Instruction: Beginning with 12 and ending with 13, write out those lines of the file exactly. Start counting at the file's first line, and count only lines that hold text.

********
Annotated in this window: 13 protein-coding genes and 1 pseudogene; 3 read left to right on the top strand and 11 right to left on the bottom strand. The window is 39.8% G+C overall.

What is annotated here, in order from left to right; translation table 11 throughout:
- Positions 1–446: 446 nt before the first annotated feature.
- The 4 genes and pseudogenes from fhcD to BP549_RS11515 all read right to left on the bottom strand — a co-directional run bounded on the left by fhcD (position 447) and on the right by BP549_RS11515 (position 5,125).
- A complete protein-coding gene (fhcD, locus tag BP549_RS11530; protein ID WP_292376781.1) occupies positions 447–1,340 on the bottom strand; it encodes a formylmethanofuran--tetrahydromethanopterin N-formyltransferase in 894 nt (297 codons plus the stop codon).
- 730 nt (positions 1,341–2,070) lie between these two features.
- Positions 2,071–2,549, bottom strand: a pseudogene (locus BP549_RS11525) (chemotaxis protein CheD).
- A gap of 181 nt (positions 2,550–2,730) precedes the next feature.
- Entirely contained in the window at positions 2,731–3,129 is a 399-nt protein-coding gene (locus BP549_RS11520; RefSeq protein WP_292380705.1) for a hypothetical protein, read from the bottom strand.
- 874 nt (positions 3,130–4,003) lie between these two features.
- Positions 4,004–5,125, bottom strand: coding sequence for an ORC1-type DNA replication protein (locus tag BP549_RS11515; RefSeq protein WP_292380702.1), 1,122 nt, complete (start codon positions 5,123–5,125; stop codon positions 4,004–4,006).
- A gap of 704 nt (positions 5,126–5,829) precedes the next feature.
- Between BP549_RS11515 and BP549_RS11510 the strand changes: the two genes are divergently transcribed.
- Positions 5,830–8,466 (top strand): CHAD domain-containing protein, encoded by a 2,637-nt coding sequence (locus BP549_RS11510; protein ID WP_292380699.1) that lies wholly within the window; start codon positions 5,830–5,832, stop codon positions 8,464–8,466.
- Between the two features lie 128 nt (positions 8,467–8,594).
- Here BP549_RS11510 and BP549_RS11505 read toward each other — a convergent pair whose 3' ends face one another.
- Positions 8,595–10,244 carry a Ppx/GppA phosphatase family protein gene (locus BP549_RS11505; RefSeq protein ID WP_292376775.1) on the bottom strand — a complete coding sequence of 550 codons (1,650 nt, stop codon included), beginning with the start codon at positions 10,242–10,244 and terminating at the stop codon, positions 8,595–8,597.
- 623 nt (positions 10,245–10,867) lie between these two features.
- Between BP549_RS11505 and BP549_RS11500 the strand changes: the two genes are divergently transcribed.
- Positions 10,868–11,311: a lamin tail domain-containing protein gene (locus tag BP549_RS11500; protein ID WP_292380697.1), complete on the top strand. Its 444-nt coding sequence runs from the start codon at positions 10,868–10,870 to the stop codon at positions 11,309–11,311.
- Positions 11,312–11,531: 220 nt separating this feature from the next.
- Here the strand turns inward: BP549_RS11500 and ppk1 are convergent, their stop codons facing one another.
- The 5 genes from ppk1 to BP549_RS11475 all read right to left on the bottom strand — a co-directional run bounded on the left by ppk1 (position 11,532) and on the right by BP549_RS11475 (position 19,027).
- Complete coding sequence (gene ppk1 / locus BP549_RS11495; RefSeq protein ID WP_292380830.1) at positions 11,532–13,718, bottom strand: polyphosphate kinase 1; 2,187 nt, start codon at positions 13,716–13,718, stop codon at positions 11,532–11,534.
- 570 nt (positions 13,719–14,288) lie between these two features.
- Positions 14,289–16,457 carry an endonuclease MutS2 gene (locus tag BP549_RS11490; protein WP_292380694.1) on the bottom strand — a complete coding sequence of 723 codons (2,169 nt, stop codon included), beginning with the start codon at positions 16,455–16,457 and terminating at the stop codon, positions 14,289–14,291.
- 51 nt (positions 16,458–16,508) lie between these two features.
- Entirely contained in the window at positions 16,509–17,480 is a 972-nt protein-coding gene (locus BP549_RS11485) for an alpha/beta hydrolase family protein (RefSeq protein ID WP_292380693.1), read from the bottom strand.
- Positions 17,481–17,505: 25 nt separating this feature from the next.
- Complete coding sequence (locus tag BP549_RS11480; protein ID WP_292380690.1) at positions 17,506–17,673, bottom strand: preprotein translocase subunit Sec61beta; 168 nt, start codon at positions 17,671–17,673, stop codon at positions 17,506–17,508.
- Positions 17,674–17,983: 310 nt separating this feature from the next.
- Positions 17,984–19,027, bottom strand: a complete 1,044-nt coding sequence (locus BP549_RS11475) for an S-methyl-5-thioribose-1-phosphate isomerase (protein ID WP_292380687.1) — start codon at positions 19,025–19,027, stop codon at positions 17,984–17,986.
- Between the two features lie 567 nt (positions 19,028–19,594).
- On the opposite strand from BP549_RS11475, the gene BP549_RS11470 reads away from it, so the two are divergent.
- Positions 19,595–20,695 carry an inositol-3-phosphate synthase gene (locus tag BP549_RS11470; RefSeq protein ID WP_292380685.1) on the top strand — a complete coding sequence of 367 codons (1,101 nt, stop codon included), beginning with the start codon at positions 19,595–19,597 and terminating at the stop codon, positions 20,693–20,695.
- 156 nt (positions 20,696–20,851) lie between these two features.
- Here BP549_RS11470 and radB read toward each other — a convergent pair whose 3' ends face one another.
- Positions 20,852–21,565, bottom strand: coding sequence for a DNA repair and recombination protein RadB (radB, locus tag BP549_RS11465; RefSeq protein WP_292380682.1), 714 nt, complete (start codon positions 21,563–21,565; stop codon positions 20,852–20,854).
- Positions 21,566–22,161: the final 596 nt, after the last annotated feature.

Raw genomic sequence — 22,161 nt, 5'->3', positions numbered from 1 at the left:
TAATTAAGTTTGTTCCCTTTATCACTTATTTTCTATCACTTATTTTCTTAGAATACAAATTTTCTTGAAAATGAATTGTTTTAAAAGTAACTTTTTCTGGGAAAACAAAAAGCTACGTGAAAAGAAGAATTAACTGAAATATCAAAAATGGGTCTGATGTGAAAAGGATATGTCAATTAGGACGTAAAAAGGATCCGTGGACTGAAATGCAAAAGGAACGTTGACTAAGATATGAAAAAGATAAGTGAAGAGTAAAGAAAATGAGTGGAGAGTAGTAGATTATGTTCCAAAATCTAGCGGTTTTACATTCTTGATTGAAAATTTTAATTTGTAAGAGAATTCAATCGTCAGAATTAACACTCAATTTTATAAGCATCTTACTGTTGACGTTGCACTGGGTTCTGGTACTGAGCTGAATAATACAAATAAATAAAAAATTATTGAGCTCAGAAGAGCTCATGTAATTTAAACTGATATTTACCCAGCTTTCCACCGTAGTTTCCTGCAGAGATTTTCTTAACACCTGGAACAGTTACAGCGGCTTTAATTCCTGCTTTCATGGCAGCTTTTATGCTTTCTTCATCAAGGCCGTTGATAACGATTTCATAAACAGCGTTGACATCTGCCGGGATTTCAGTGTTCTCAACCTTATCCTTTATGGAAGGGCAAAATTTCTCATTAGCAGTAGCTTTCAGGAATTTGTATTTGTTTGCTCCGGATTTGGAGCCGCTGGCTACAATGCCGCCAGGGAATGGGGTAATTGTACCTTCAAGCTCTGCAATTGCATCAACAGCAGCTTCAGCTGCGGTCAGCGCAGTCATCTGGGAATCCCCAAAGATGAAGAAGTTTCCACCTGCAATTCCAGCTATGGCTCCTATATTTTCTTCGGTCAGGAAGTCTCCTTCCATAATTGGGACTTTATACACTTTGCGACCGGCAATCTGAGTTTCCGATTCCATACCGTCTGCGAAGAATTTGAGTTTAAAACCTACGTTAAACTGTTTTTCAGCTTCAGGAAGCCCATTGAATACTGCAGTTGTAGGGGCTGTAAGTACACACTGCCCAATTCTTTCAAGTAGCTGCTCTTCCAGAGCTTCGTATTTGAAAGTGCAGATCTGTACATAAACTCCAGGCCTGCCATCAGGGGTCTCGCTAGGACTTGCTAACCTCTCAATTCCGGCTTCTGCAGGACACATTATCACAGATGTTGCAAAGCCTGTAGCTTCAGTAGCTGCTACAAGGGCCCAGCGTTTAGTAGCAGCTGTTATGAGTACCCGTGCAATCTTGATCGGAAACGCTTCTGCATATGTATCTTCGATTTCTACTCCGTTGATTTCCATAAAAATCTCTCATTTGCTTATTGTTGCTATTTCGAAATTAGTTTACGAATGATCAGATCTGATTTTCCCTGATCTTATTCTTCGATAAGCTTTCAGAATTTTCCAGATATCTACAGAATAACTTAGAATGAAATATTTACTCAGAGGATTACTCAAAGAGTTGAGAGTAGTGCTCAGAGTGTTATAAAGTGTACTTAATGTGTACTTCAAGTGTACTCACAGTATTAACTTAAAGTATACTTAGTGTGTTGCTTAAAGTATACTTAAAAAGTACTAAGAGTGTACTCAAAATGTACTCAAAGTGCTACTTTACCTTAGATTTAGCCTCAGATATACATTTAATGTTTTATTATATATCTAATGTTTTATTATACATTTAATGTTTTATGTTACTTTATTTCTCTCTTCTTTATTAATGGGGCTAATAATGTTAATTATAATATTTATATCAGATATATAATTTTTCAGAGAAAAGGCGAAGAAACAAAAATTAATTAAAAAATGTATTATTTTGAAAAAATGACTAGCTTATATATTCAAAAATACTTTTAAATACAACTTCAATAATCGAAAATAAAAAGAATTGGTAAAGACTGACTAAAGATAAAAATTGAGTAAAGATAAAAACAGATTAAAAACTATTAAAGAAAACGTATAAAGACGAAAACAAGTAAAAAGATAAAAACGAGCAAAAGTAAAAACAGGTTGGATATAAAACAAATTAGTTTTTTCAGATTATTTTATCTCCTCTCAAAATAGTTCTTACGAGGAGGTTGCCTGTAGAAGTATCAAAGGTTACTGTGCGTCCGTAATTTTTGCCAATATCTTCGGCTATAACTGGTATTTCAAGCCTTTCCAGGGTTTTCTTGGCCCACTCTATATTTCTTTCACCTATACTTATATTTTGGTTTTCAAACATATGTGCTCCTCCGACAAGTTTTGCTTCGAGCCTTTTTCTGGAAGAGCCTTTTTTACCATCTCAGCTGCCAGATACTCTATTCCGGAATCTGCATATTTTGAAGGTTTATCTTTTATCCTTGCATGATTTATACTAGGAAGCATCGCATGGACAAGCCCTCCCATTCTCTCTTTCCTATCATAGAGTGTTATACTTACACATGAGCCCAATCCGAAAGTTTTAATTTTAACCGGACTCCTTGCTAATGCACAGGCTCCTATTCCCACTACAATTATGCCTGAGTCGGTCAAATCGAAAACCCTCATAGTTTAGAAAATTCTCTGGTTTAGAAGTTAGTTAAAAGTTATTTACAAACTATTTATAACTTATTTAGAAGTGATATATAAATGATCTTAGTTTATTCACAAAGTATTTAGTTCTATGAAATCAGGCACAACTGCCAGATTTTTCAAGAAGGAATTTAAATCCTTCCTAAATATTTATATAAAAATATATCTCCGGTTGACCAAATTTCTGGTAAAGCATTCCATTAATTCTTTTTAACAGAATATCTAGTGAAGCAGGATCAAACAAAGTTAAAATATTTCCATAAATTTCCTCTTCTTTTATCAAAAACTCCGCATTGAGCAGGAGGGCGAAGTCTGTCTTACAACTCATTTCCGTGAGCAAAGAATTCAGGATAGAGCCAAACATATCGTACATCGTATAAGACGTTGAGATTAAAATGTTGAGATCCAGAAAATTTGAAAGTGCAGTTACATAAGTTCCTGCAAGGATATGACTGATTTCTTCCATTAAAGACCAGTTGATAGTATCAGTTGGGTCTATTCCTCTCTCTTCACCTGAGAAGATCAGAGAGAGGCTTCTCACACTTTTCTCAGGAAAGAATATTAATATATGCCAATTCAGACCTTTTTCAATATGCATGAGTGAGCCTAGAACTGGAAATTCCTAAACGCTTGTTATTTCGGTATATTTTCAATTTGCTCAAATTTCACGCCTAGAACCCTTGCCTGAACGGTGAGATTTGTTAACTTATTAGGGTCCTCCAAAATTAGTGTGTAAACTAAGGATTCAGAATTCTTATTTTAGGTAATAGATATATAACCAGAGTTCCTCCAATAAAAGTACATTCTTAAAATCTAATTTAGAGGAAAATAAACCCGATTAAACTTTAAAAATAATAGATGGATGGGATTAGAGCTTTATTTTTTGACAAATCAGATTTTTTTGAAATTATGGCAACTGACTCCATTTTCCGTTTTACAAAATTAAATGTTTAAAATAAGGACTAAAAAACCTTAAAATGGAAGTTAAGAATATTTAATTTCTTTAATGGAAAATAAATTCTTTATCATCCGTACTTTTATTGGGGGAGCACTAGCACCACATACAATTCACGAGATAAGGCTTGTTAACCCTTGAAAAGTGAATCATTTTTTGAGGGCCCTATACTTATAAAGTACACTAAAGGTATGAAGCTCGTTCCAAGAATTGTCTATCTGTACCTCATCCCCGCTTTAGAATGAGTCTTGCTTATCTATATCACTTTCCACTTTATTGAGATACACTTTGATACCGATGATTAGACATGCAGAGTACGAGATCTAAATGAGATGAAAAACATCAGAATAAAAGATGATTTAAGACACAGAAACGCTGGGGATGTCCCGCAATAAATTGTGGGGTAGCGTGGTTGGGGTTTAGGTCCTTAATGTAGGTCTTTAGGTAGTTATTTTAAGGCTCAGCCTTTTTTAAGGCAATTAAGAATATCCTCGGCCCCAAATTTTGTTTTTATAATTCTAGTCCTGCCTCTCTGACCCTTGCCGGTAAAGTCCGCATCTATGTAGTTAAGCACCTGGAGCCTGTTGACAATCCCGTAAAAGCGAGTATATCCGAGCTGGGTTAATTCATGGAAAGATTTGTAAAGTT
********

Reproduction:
- A gap of 704 nt (positions 5,126–5,829) precedes the next feature.
- Between BP549_RS11515 and BP549_RS11510 the strand changes: the two genes are divergently transcribed.